Deadly Quiet City


I borrowed Murong Xuecun's Deadly Quiet City from the library after seeing it mentioned on Crikey (my go-to news website). Wow, what a read. It recounts the first hand stories of Wuhan residents in the very first days of the pandemic, before anyone knew or admitted that it was a pandemic -- stories gathered at great personal risk by Murong Xuecun, whispered in hotel rooms and smuggled out of the country, told by people who still feared the repercussions if it was discovered that they had spoken: in the parlance of the Chinese Communist Party, 'made mischief' and 'stirred up trouble' or 'supported foreign propaganda.'

The stories these citizens tell are truly hair-raising. There is a wide variety of experiences here -- a hospital cleaner, a grieving mother, a doctor, a volunteer at a health station, a defiant rebel. Some remain faithful to the Party despite everything they've gone through, others became totally disillusioned, others were always inclined to be suspicious of power. But all their stories of the chaos and cover-ups, the desperation and horror of those early days, are vivid and terrifying.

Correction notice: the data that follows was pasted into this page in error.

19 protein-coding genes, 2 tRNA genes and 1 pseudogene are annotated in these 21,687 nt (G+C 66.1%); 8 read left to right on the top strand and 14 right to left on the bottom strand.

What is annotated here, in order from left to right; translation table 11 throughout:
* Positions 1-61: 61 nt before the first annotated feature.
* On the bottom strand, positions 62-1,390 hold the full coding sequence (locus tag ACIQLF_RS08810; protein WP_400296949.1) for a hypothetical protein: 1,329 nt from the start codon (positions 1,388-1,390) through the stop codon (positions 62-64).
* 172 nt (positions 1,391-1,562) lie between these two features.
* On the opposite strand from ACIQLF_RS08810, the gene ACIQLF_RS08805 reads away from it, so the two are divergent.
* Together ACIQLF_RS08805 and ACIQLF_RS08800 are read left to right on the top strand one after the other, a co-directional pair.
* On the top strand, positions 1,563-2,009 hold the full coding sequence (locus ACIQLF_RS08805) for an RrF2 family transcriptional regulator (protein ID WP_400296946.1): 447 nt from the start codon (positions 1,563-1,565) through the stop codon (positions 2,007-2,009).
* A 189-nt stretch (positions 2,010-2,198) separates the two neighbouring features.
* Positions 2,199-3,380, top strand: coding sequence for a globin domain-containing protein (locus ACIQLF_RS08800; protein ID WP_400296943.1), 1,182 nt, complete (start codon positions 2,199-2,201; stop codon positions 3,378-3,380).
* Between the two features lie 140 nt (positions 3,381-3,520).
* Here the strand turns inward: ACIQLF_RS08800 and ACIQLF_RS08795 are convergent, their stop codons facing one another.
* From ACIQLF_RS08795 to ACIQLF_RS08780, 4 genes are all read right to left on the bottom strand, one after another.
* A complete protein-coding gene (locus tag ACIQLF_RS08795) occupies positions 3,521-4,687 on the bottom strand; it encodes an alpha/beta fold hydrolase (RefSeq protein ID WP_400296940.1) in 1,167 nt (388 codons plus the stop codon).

Deadly Quiet City includes an appendix timeline compiled by Australian academic Clive Hamilton, which has really convinced me that the 'bat in the wet market' line doesn't really stand up, and perhaps the 'virus escaped from the lab' story might be the correct one after all. But Deadly Quiet City isn't just a book about a breaking pandemic -- it's also a book about what it's like to live in China, in a tightly controlled society, many of whose members are content to trade personal freedoms for security. As a person who inclines towards favouring safety myself, it's made me think twice about the costs of living under a one party state.

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